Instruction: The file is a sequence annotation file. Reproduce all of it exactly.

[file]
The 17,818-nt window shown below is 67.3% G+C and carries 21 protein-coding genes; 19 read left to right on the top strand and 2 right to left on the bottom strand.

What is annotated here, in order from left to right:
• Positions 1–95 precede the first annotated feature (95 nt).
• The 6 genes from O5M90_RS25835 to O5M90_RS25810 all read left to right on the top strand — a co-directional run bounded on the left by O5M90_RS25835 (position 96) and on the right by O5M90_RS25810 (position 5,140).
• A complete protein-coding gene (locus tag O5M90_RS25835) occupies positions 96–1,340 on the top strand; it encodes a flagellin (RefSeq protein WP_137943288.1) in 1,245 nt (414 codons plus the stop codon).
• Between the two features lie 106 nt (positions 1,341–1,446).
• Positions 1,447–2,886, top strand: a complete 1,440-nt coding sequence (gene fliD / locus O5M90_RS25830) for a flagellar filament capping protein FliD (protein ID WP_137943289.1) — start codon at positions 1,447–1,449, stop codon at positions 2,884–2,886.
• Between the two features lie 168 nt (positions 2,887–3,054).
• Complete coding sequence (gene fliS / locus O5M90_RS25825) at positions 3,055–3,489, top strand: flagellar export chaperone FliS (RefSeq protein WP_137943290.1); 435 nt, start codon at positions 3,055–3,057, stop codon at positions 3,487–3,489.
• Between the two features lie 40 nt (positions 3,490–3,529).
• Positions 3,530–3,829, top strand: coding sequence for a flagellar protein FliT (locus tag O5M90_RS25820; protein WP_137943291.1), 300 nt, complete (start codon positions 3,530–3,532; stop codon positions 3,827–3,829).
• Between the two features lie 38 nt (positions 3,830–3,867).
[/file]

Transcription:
The 17,818-nt window shown below is 67.3% G+C and carries 21 protein-coding genes; 19 read left to right on the top strand and 2 right to left on the bottom strand.

What is annotated here, in order from left to right:
• Positions 1–95 precede the first annotated feature (95 nt).
• The 6 genes from O5M90_RS25835 to O5M90_RS25810 all read left to right on the top strand — a co-directional run bounded on the left by O5M90_RS25835 (position 96) and on the right by O5M90_RS25810 (position 5,140).
• A complete protein-coding gene (locus tag O5M90_RS25835) occupies positions 96–1,340 on the top strand; it encodes a flagellin (RefSeq protein WP_137943288.1) in 1,245 nt (414 codons plus the stop codon).
• Between the two features lie 106 nt (positions 1,341–1,446).
• Positions 1,447–2,886, top strand: a complete 1,440-nt coding sequence (gene fliD / locus O5M90_RS25830) for a flagellar filament capping protein FliD (protein ID WP_137943289.1) — start codon at positions 1,447–1,449, stop codon at positions 2,884–2,886.
• Between the two features lie 168 nt (positions 2,887–3,054).
• Complete coding sequence (gene fliS / locus O5M90_RS25825) at positions 3,055–3,489, top strand: flagellar export chaperone FliS (RefSeq protein WP_137943290.1); 435 nt, start codon at positions 3,055–3,057, stop codon at positions 3,487–3,489.
• Between the two features lie 40 nt (positions 3,490–3,529).
• Positions 3,530–3,829, top strand: coding sequence for a flagellar protein FliT (locus tag O5M90_RS25820; protein WP_137943291.1), 300 nt, complete (start codon positions 3,530–3,532; stop codon positions 3,827–3,829).
• Between the two features lie 38 nt (positions 3,830–3,867).